UnoDB has two Adaptive Radix Tree implementations: a regular one, which is not safe for concurrent use, and optimistic lock coupling one (OLC ART), which enables concurrency and, hopefully, scalability for reads, by having per-node seqlocks. When I set out to implement them both, one interesting question for me was how much overhead does OLC add in single-thread workloads, in other words - can OLC ART be used instead of ART even if concurrency is not needed?
To try to make the answer more meaningful I did a round of optimizations for the latter, with the biggest one being a rewrite of try_read_lock implementation to do a single comparison in the fast path instead of two. Two comparisons is what the pseudocode in the OLC ART paper does. I have also logged my first missed-optimization compiler bug. The changes did not result in dramatic improvements (the try_read_lock one reduced branch mispredictions by 25%) but every little bit helps.
So the current answer is - OLC makes things slower 2x-3x compared to the regular one, in my implementation. This is a rough mean/average of various benchmarks, which vary from ~10% overhead on random gets to 200%-300%-400% (even 600% once) for everything else. Drilling down into these numbers a bit, it's somewhat easy to explain the relatively good numbers for random gets - memory-bound execution, least changes in the OLC algorithm compared to the baseline one. The update algorithms, especially the delete one, are relatively heavy in locking operations. The delete might lock three nodes at once, with restart logic if any one of the three write locks fail. This, however, does not explain, why scans have as much overhead as updates, sharing the same algorithm as random gets.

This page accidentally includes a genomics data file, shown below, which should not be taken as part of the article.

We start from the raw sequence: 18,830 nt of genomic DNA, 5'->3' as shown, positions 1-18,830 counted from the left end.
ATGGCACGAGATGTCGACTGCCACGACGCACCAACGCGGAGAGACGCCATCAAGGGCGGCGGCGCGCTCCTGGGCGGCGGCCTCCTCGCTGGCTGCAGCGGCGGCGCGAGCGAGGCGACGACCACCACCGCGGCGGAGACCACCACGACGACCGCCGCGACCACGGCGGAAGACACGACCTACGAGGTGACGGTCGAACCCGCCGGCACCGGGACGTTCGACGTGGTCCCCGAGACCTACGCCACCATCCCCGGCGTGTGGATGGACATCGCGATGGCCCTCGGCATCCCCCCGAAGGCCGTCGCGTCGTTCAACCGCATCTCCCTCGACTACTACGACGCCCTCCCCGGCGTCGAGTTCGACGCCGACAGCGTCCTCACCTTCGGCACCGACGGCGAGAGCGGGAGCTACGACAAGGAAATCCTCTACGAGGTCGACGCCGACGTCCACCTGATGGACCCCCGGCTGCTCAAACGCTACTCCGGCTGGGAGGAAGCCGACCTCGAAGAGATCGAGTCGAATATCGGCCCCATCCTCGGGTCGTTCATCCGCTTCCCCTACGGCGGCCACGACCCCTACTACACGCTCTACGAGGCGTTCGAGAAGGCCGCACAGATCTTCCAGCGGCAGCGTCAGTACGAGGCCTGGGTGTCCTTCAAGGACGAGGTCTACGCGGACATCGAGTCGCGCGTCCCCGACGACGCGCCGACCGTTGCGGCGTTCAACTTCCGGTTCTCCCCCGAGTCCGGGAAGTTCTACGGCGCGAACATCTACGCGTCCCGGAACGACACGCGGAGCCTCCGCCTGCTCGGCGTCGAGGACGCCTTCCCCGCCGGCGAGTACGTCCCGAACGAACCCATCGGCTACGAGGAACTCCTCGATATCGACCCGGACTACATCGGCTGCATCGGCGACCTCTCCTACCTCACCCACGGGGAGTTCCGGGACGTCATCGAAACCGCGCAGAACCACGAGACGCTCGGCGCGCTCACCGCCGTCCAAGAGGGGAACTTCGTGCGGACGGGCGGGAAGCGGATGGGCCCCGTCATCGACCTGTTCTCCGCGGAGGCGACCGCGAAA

Another elephant in the room in this comparison is direct heap allocation/deallocation for the regular case vs. Quiescent State-Based Reclamation (QSBR) for OLC. I see a lot of QSBR in the single-thread profiles and I cannot really optimize it, at this point, due to the implementation needing a full rewrite as it does not scale due to a Big QSBR Lock.
And that is the next fun thing to do. I did not find any lock-free QSBR implementation on the internet, so I guess I'll see about writing one.